Hilton Head Island's newest theater company wants you to go to a show and lean in.
Not in a Sheryl Sandberg way, but because you're so engrossed in what's on stage that you physically bend forward.
"The goal is to get people to do more than come in, buy a ticket and leave. We want the audience and actors to engage in the conversation," said Blake White, artistic director of Lean Ensemble Theater.
Lean Ensemble was an idea that White developed over the past year with the goal of producing intimate, thought-provoking plays. That includes dramas and comedies, along with American classics and Shakespearean plays.
White is the previous associate producer for the South Carolina Repertory Company, the Hilton Head theater company that closed its doors after 22 years last January.
"Now that that's not around, it was time to see what else we could do to help fill that hole," White said.
Lean Ensemble Theater's first production will be "God of Carnage," a play about two sets of parents whose children get into a physical fight on the playground. The parents meet to discuss the matter, and things quickly go awry.
The play will run May 14 to 17 at Main Street Youth Theatre on Hilton Head. White is the director, and the cast members are Nick Newell, Peggy Trecker White, Jeffrey Watkins and Jenny Zmarzly.
"It's very funny but deals with universal human traits that are less than great," said Newell, who plays a dad named Michael.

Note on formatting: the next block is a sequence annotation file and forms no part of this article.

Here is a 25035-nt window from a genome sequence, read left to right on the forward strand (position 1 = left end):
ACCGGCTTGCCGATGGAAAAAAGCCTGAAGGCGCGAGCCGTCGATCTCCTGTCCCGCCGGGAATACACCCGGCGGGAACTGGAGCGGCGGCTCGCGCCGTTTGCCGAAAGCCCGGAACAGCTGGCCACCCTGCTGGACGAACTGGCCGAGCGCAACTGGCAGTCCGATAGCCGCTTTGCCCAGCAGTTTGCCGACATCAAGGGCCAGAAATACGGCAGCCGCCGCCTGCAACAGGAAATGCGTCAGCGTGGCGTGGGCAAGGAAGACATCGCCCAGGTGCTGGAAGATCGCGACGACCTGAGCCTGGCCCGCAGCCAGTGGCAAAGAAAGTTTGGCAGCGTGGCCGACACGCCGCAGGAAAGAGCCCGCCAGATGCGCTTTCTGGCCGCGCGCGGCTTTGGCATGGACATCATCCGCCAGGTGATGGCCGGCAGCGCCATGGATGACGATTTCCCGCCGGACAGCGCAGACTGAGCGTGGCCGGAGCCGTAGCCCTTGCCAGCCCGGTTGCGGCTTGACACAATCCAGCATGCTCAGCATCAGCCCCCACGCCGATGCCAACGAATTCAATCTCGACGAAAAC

Funds for the production were raised through a crowdsourcing campaign that asked for "a little bit of help from a lot of friends," White said. So far, the theater has raised $18,000, he said.
Tantamount to the acting will be the "talkbacks" after every performance. These will be structured discussions in which audiences can talk with the actors and ask questions about what they've just seen, Newell said.
Newell has done several talkbacks on Hilton Head as part of the New Play Festival, which was sponsored by the S.C. Repertory Company.
Talkbacks were a successful post-production venture for the SCRC, said founder Hank Haskell.
"We tried them first to see if our audience would like them, and they grew in participation as people heard how much fun they were," he said, adding that he wished White and his theater well.
Newell considers Hilton Head a great place to do talkbacks.
"Audiences here are very smart and not shy about getting involved with the productions that they're watching," he said.
It helps that "God of Carnage" is provocative. What starts as a polite conversation among the parents gradually turns dark as they fall into loaded topics such as racial prejudice and sexism.
As long as people are talking about the show in deeper terms than "I liked it" or "I didn't like it," the show will be a success, White said.
"Anything that keeps you considering what you just saw for a while."